Well, Nick Cave's sure as hell still got it. Getting to see that proven in the flesh Friday night was better than going to our own birthday party — which would've probably just involved swimming in a bottle of Jameson, crying by candle-light, penning depressing status updates and spinning Birthday Party records. This show was way darker and more awesome than that. And having so far spent our evening inhaling kick-ass barbecue and watching men in tights pile-driving and body-slamming each another to the sound of bad metal and little kids shouting "Fuck 'em up!" at USWO Stadium Inn wrestling, Grinderman — i.e. Nick Cave and half of the Bad Seeds with a Birthday Party-worthy makeover — had a lot to live up to.
By the time we made it into The Cannery Ballroom, Cave & Co. were a minute or 10 into their 90-minute set. The sold-out crowd already appeared enthralled by the braying cacophony filling the room and mesmerized by the man at center stage leading this ring of fire and fury. Clad in a chic get-up as black as the slicked-back, spindling coiffure that is his trademark, the lanky proto-goth, post-punk icon looked like a pale piece of putty that had been stretched out, singed and then dipped in oven grease as he stalked the stage like evil's answer to Jim Morrison — often fronting the band from behind a keyboard or a black Telecaster guitar.
With his signature baritone resonating, Cave crooned, howled, scowled and ranted profanity-laden diatribes lasciviously laced with grotesque images of horror, sex (or lack thereof) and death. His mounting rage was so tenuously controlled, it seemed he was about to lash out and strike us dead with a furrow of his ever-brooding brow or lash of his sharp tongue at any given moment. Leading his band of bearded bad seeds through a 16-song set of menacing cuts from their pair of full-lengths, Cave did not give the kind of performance you'd expect from a 53-year-old.
Cave is a fucking rock star — and an ageless one at that. He exuded a gut-churning grudge against serenity we didn't know singers still had the stones to go for these days. But he wasn't the only one scaring us. Cave's fellow Grindermen — guitarist, violinist and bouzoukist Warren Ellis, drummer Jim Sclavunos and bassist Martyn Casey — matched the singer's sinister fury tenfold with a shambolic, primal symphony of jarring clamor that fused the discordance of The Birthday Party's brash No Wave with the harsh industrial, goth-rock it inspired. Throughout set highlights like "Evil!," "Kitchenette" and the wash of psychedelia that was "Bellringer Blues," their assault on our senses was relentless and disorienting. And with their ZZ Top-trumping bristles, goose-bump-raising death stares and imposing power stances, they were almost as hard to gaze at without flinching as Cave.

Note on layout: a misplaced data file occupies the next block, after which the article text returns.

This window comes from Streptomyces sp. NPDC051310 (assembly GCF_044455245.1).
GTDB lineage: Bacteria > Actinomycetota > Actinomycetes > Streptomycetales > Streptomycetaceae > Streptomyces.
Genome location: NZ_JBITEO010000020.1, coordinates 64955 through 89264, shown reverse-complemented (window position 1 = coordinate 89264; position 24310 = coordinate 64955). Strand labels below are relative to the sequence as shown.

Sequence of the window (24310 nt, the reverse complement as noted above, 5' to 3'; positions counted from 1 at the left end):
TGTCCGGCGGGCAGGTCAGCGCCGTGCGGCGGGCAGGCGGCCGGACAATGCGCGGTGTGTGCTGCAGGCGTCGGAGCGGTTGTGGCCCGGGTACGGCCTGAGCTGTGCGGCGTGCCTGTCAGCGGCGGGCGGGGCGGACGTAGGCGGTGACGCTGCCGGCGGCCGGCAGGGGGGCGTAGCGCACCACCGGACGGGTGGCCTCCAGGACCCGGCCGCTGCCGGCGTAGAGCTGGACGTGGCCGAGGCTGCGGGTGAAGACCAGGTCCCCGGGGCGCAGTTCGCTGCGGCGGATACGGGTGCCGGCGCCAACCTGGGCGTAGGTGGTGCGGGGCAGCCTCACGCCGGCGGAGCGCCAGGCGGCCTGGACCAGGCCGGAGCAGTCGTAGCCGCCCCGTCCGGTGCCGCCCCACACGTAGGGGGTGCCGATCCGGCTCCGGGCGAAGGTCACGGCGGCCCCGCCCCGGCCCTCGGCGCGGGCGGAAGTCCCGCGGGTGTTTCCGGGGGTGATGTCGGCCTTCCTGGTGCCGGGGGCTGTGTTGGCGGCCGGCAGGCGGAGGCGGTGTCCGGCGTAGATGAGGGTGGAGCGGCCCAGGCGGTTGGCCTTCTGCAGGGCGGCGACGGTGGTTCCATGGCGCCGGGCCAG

It's worth noting that the band didn't play a single Birthday Party, Bad Seeds, or any other non-Grinder-designated number. It's also worth noting that we didn't even notice that, let alone mind it. We were so completely captivated — frightened, even — by the band's soul-crippling cacophony, which seemed almost tailor-made for The Cannery's cavernous confines, that we had a hard time pulling our eyes from the stage.
As regular readers can attest, we're really not used to paying THIS much attention to the bands we're seeing. Did some woman really spill wine on our jeans? Can't remember. Was Jack White standing next to us? So we're told. What were people in the crowd wearing? Who cares? Nick Cave was onstage, hell's house-band was backing him and our brains were melting out of our ears. Being deafened by such an auditory apocalypse while watching a living legend flail on the stage floor and work its wings like a fire-breathing bringer of death was as life-affirming as it was unsettling.